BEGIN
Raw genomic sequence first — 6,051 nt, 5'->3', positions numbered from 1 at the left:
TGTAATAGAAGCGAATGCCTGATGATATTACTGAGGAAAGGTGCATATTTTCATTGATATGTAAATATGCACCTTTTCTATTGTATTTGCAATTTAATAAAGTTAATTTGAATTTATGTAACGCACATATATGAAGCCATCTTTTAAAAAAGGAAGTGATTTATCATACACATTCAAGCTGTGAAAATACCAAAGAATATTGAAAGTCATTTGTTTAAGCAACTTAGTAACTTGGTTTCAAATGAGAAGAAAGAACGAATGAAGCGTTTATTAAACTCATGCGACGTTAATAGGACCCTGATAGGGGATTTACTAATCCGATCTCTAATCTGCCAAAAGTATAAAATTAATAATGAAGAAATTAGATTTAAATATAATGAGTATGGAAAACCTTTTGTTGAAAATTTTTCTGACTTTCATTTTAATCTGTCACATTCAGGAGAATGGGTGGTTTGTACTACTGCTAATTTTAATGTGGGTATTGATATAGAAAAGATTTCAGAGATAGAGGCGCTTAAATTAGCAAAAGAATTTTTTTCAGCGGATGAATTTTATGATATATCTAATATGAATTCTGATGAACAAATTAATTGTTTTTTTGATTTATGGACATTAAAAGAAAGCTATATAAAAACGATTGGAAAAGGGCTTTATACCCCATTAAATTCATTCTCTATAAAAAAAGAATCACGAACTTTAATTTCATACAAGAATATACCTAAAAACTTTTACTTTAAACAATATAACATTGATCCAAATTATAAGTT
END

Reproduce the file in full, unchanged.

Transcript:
Raw genomic sequence first — 6,051 nt, 5'->3', positions numbered from 1 at the left:
TGTAATAGAAGCGAATGCCTGATGATATTACTGAGGAAAGGTGCATATTTTCATTGATATGTAAATATGCACCTTTTCTATTGTATTTGCAATTTAATAAAGTTAATTTGAATTTATGTAACGCACATATATGAAGCCATCTTTTAAAAAAGGAAGTGATTTATCATACACATTCAAGCTGTGAAAATACCAAAGAATATTGAAAGTCATTTGTTTAAGCAACTTAGTAACTTGGTTTCAAATGAGAAGAAAGAACGAATGAAGCGTTTATTAAACTCATGCGACGTTAATAGGACCCTGATAGGGGATTTACTAATCCGATCTCTAATCTGCCAAAAGTATAAAATTAATAATGAAGAAATTAGATTTAAATATAATGAGTATGGAAAACCTTTTGTTGAAAATTTTTCTGACTTTCATTTTAATCTGTCACATTCAGGAGAATGGGTGGTTTGTACTACTGCTAATTTTAATGTGGGTATTGATATAGAAAAGATTTCAGAGATAGAGGCGCTTAAATTAGCAAAAGAATTTTTTTCAGCGGATGAATTTTATGATATATCTAATATGAATTCTGATGAACAAATTAATTGTTTTTTTGATTTATGGACATTAAAAGAAAGCTATATAAAAACGATTGGAAAAGGGCTTTATACCCCATTAAATTCATTCTCTATAAAAAAAGAATCACGAACTTTAATTTCATACAAGAATATACCTAAAAACTTTTACTTTAAACAATATAACATTGATCCAAATTATAAGTT